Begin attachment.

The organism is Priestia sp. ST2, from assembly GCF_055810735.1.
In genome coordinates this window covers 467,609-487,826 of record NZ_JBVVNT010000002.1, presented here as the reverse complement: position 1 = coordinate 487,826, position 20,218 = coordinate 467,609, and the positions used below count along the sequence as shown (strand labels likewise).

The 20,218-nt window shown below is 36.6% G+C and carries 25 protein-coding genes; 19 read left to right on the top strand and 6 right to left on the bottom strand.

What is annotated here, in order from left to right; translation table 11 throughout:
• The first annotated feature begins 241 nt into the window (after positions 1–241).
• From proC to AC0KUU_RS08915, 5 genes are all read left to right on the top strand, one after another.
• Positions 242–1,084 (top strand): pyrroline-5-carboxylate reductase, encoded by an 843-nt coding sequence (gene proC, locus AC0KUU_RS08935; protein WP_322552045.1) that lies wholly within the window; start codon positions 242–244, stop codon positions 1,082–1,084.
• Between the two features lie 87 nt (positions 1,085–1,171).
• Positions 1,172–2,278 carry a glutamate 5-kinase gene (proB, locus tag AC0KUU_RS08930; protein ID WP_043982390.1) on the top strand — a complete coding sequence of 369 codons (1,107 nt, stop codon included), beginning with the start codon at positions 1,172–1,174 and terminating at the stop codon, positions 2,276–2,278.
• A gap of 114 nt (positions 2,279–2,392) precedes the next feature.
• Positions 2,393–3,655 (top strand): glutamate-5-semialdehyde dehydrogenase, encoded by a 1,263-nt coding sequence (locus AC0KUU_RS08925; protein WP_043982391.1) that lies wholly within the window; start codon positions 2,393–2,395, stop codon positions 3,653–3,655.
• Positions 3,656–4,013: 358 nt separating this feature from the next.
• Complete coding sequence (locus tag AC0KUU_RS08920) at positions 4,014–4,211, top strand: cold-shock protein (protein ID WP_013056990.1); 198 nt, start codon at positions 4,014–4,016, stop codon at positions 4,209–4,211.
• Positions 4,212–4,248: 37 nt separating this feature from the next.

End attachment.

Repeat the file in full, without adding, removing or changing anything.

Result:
The organism is Priestia sp. ST2, from assembly GCF_055810735.1.
In genome coordinates this window covers 467,609-487,826 of record NZ_JBVVNT010000002.1, presented here as the reverse complement: position 1 = coordinate 487,826, position 20,218 = coordinate 467,609, and the positions used below count along the sequence as shown (strand labels likewise).

The 20,218-nt window shown below is 36.6% G+C and carries 25 protein-coding genes; 19 read left to right on the top strand and 6 right to left on the bottom strand.

What is annotated here, in order from left to right; translation table 11 throughout:
• The first annotated feature begins 241 nt into the window (after positions 1–241).
• From proC to AC0KUU_RS08915, 5 genes are all read left to right on the top strand, one after another.
• Positions 242–1,084 (top strand): pyrroline-5-carboxylate reductase, encoded by an 843-nt coding sequence (gene proC, locus AC0KUU_RS08935; protein WP_322552045.1) that lies wholly within the window; start codon positions 242–244, stop codon positions 1,082–1,084.
• Between the two features lie 87 nt (positions 1,085–1,171).
• Positions 1,172–2,278 carry a glutamate 5-kinase gene (proB, locus tag AC0KUU_RS08930; protein ID WP_043982390.1) on the top strand — a complete coding sequence of 369 codons (1,107 nt, stop codon included), beginning with the start codon at positions 1,172–1,174 and terminating at the stop codon, positions 2,276–2,278.
• A gap of 114 nt (positions 2,279–2,392) precedes the next feature.
• Positions 2,393–3,655 (top strand): glutamate-5-semialdehyde dehydrogenase, encoded by a 1,263-nt coding sequence (locus AC0KUU_RS08925; protein WP_043982391.1) that lies wholly within the window; start codon positions 2,393–2,395, stop codon positions 3,653–3,655.
• Positions 3,656–4,013: 358 nt separating this feature from the next.
• Complete coding sequence (locus tag AC0KUU_RS08920) at positions 4,014–4,211, top strand: cold-shock protein (protein ID WP_013056990.1); 198 nt, start codon at positions 4,014–4,016, stop codon at positions 4,209–4,211.
• Positions 4,212–4,248: 37 nt separating this feature from the next.